Compassion has enemies, and those enemies are things like pity, moral outrage, fear.
This one is by far my most voluble Self.
He takes on the form of a child (my “inner child”?) and posits vivid scenarios in which I am subjected to harm or distress.
The resulting reaction of pity from onlookers or even the perpetrator is most pleasing to him.
He feasts on it, growing emboldened and conjuring ever more elaborate and tear-jerking evocations of pity.
He gorges on hopes unrealized and goals unmet, lending me the most abject visage possible to elicit maximum pity.
So ravenous is he that only the sight of the entire Universe pitying him/me will sate him…
…and perhaps not even that.
Rather than actively feeding him, I give him space.
I notice and observe him, neither supplying him with his latest pity fix nor chastising him for his addiction.
I recognize him as one voice/Self among many.
I treat him respectfully but dispassionately, just as with the other Selves.
In so doing, I honor him without fueling his delusions.
When given room to speak but no pity on which to feed, he soon grows weary and slumps back into his seat.
I see people as haunted by the selves they don’t know…
I see a long rectangular table in a dim room lit by a flickering fireplace.
Around it sit twenty or so people.
I rarely see their faces or clothing. Thus far, the ones I’ve glimpsed have all been male.
They are all different…yet they are all me—and they speak, act and live through me.
Who Are They?
One is Anger/Blame at the Universe/fate for my so-called misfortunes.
Another is Sadness. He mostly sulks and mopes in silence.
Then there is the ever-popular Victim. His histrionics are legendary as he prattles on and on, rarely letting the others get a word in.
Alongside these are a host of others—Guilt, Shame, Regret, Hope (the positive ones sit far from the fireplace and rarely show themselves), and some whose acquaintance I have yet to make.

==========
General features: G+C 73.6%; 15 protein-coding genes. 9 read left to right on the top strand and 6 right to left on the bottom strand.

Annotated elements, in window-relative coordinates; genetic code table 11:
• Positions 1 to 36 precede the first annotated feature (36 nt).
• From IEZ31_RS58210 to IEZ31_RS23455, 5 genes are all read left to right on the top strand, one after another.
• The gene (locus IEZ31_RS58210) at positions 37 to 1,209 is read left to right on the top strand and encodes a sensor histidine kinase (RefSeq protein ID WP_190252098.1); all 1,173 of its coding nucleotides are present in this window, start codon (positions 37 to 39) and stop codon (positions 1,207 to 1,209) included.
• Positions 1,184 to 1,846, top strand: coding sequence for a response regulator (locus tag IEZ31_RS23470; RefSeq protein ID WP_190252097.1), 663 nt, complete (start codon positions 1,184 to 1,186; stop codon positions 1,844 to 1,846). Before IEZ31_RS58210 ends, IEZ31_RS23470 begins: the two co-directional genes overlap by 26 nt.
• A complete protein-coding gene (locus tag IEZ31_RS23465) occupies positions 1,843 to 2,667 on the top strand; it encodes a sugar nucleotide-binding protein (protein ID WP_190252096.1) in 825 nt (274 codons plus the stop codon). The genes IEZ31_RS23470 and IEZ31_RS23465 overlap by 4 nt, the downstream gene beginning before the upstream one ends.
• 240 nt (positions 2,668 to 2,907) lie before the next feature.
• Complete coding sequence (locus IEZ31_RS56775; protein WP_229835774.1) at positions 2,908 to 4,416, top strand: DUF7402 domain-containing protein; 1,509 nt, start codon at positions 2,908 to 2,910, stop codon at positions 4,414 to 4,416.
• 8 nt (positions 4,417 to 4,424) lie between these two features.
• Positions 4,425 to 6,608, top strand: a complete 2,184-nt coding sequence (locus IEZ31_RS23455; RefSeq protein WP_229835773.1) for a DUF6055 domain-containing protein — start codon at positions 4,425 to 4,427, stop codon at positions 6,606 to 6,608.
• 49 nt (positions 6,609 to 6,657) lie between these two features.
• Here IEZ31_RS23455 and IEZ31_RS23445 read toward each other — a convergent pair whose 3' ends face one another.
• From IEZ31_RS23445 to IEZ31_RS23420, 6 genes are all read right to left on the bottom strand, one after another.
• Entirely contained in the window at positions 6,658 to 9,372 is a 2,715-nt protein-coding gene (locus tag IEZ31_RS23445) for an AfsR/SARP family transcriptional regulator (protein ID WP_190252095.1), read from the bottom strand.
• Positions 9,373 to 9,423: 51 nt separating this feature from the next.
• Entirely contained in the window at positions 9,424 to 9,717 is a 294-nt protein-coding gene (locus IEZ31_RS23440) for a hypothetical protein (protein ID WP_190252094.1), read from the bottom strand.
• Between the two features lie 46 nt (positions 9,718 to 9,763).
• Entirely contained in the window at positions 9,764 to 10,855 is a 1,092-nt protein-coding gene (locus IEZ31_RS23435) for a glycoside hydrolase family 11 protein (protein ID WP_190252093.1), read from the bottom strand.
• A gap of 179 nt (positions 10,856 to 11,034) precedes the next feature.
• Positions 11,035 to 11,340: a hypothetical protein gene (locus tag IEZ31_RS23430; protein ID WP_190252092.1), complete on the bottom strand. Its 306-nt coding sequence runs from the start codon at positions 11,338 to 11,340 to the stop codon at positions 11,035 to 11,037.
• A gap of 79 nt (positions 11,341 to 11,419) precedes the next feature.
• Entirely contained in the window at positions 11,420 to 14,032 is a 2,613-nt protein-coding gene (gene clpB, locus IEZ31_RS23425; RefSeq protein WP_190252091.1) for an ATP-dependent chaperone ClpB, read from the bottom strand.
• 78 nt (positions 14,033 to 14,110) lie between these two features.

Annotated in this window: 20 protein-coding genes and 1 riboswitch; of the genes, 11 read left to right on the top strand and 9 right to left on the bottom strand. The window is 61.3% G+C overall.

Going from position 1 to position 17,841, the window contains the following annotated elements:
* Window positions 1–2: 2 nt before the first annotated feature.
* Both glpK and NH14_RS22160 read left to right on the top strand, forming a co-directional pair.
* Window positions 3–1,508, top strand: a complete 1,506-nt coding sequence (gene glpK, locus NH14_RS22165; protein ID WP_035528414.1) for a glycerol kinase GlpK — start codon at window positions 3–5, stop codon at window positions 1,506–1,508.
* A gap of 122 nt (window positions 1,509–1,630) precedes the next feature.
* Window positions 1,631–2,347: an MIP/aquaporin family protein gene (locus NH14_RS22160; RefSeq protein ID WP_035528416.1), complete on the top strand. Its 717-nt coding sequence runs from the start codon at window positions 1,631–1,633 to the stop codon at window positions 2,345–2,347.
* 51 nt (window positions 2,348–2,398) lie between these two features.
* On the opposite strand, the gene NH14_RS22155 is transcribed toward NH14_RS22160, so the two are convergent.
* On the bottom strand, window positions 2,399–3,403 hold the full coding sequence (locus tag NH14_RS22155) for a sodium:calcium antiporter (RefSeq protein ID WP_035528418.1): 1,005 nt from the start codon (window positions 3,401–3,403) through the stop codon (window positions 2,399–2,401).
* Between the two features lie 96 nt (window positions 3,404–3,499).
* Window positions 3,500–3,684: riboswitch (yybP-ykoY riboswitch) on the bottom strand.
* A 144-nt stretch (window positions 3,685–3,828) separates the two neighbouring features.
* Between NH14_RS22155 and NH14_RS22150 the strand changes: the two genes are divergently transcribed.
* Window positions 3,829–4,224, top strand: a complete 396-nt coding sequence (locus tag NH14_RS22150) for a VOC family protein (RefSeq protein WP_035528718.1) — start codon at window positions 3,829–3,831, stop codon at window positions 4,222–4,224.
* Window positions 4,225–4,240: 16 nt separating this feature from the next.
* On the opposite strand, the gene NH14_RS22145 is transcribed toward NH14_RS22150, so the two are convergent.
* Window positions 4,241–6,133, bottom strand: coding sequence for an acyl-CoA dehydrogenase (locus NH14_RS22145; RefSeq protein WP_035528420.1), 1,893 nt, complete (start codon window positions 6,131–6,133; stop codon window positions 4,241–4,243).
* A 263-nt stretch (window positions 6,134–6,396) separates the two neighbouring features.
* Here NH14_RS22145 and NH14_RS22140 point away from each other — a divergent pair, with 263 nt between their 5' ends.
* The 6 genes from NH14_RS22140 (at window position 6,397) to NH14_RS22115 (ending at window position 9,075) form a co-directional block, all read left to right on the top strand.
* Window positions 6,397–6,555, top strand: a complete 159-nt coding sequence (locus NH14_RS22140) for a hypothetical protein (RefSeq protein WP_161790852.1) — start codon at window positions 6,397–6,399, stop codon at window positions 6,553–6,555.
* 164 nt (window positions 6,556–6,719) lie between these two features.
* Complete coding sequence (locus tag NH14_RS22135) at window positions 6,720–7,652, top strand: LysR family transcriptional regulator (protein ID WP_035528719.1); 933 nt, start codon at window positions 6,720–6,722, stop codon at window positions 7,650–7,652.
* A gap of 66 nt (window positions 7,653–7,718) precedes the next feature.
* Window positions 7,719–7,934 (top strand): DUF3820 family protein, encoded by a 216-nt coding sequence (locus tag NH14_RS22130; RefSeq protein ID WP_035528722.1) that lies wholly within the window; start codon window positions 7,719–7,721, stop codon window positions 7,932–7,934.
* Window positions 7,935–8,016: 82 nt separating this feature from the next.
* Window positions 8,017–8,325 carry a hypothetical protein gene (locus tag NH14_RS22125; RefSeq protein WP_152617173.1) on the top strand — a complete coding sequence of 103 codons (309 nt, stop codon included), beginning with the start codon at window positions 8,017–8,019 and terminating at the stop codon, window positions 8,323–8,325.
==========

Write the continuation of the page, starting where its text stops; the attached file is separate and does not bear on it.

Sometimes they listen respectfully and speak in turn.
More often than not, they bicker and drown each other out in a cacophony of shouts.
Those are the sleepless nights.
Commit yourself to riding the currents every day, until the skill becomes an integrated part of you.
Find the path of least resistance.
What allows you to journey onward, all the while casting no more than a fleeting glance at the grimy signposts and decaying monuments to past struggles?
Whatever it is, embrace it—provided it is healthy and authentic.
On that note: do not mistake oblivion for progress.
Progress ≠ Forgetting.
Moving forward is acknowledging the past as past—all the while inhabiting the present and leaning into the future.
Old habits die hard, yes—so create a new habit.
It takes, on average, sixty-six days to ingrain a new habit.
For ten weeks, then, move forward every single day.
Even if progress is agonizingly slow; even if you can only drag the burdens of your past a few seconds at a time; even if you collapse and crawl as the razor-sharp rocks shred your hands and knees…
Find a place inside where there’s joy, and the joy will burn out the pain.
I had to become bigger than my depression.
How much space did my pain need?
Could I accommodate it?
Was there room in the guesthouse?
If there wasn’t, the guest never would’ve arrived.
The very presence of despair means you are strong enough, vast enough, to enfold it.
I had a vision.
I was the boundless vastness of space.
Within me floated bubbles of thought, emotion and experience.
I zoomed in on one, poked it with an inquisitive finger, spun it around, held it in the palm of my hand—then let it go and zoomed out as it rejoined its bubbly brethren.
Many, many of these bubbles contained pain…
…and I just let them float.
I was boundless. My pain was not.
However big your agony…become bigger.
The dark thought, the shame, the malice,
meet them at the door laughing,
and invite them in.
–Rumi, “The Guesthouse”
When pain spoke, I refused to listen.
In so doing, I deprived it of its right to be heard.
If Rumi was right, and we are guesthouses for our transient thoughts and emotions, why are we such inhospitable hosts?
Why do we allow some guests to speak while forcing others to keep silent?
Who are we to decide who gets a voice?
Could the secret to inner peace be—becoming better hosts?
When pain speaks, I listen.
Once it has spoken, the pain thanks me and sits down.
Until next time.
And that’s ok.
I am not my pain.
I am the guesthouse.